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Investing Again: Some Things to Keep in Mind

With the Obama team back at the helm, a lot of folks are wondering if it is safe to stay in the stock market, or if it is time to bail out.  To help investors make up their mind on this subject, we are sponsoring a workshop on Saturday, March 2, at 11:00AM.  If you happen to be in the southwest Florida area on that day and would like to learn while you enjoy a delicious brunch, please call us at (239) 390-1221 to reserve your place.

 

With the economy looking less hostile by the day, a lot of former investors are dusting off their savings accounts and wondering if now is the time to get back into the market.

For those who are looking to get back in, here are a few tips to keep in mind if you are interested in prudently investing and avoiding some of the losses that may have occurred the last time you bailed out.

Slow and steady wins the race.

While the prospect of a short turnaround is always appealing, you’ll more often than not end up fighting a losing battle if your only goal for your money is to make a quick profit and get out. Over seventy years of academic data proves that market timing is not a reliable method of prudently accumulating wealth.  Instead, invest for the long term (think lifelong) for growth opportunities within the markets you plan on investing in.  While there will always be get-rich-quick opportunities, going with safer alternatives provide a much higher margin of success than high risk high reward ventures, and will likely leave you better off.

Define your investment philosophy.  Know what you believe about your money before investing it.  Are you a believer in free markets?  That is, do you believe that the market is the best determinant of the price of a stock, or do you believe that someone has a crystal ball and is better able to determine which securities are over or under priced?  Defining your investment philosophy will dictate how your portfolio should be managed.  Those who don’t believe in free markets will be most likely to utilize stock picking, market timing and track record investing.  Make sure that your management behavior is consistent with your philosophy.

For those who believe that free markets work, the formula for success is simple, but not easy.

First, you must own equities.  No other asset class has grown more wealth over time than equities.  Some portion of your portfolio should be in equities, with the balance being invested in quality short term fixed-income.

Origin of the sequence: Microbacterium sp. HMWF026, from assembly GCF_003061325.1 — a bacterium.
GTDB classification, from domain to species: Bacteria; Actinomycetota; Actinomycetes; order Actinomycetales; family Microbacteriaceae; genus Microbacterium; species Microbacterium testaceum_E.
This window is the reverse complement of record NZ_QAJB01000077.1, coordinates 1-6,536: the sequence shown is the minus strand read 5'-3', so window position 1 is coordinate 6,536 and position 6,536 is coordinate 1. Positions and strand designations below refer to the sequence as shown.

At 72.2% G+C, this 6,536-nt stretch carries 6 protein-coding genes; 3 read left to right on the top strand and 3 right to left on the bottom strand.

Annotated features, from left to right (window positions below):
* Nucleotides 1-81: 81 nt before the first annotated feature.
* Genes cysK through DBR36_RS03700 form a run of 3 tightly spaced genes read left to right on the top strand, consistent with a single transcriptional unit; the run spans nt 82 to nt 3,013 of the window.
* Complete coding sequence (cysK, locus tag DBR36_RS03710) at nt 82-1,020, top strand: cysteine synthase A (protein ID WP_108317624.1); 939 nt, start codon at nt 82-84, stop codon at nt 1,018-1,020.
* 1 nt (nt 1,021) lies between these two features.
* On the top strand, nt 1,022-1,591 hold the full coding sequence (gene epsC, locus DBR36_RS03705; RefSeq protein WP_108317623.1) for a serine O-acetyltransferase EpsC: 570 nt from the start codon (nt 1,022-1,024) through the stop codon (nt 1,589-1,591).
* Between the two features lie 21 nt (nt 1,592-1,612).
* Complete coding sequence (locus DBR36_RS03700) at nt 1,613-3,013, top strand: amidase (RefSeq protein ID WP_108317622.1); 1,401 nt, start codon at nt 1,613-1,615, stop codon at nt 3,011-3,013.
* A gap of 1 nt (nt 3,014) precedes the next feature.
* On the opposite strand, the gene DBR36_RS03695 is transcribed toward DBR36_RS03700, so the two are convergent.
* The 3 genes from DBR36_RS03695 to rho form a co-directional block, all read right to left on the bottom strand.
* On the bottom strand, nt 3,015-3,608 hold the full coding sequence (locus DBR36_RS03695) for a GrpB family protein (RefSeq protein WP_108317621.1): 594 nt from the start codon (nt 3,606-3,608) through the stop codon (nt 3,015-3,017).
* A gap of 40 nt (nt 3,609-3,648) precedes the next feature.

Second, diversify massively and globally.  There are fourteen equities based asset classes which have a demonstrable return premium.  In other words one is compensated for the risk one is taking.  Large US stocks (think S&P 500) is one asset class.  In addition, there are small US stocks, US value stocks, and US micro-cap stocks to name a few.  These same asset classes also exist outside the United States.  Make sure that you own all fourteen, or in other words, own the entire market.  Market returns vary by asset class and the associated risk.  As for the fixed-income portion of your portfolio, there are five unique asset classes.  Once again, make sure that you own them all.  To be properly diversified, I believe that your portfolio should contain somewhere between 12,000 and 14,000 unique stocks from forty-five countries around the world.

Third, periodically rebalance your portfolio.  That is, when the stock portion is down in value, sell enough fixed income and purchase more stock to get back to your original portfolio mix.  Conversely, when the stock portion is up in value, sell enough stock and purchase fixed-income, once again to get back to the original mix.  This technique enables you to capitalize on the old axiom of buying low and selling high.

Finally, work with an investor coach.  As I mentioned the formula for success is simple, but it is not easy.  The reason it is not easy is our own humanity.  You see, we are driven by human emotions.  In this case, those emotions are fear and greed.  When the market falls in value, typically our human emotion of fear prevents us from buying more stock.  When the market is soaring, greed prevents us from capturing profits and properly re-allocating to fixed income.  Working with a coach who shares your investment philosophy can help you manage your emotions and stay the course your head knows is the right path.

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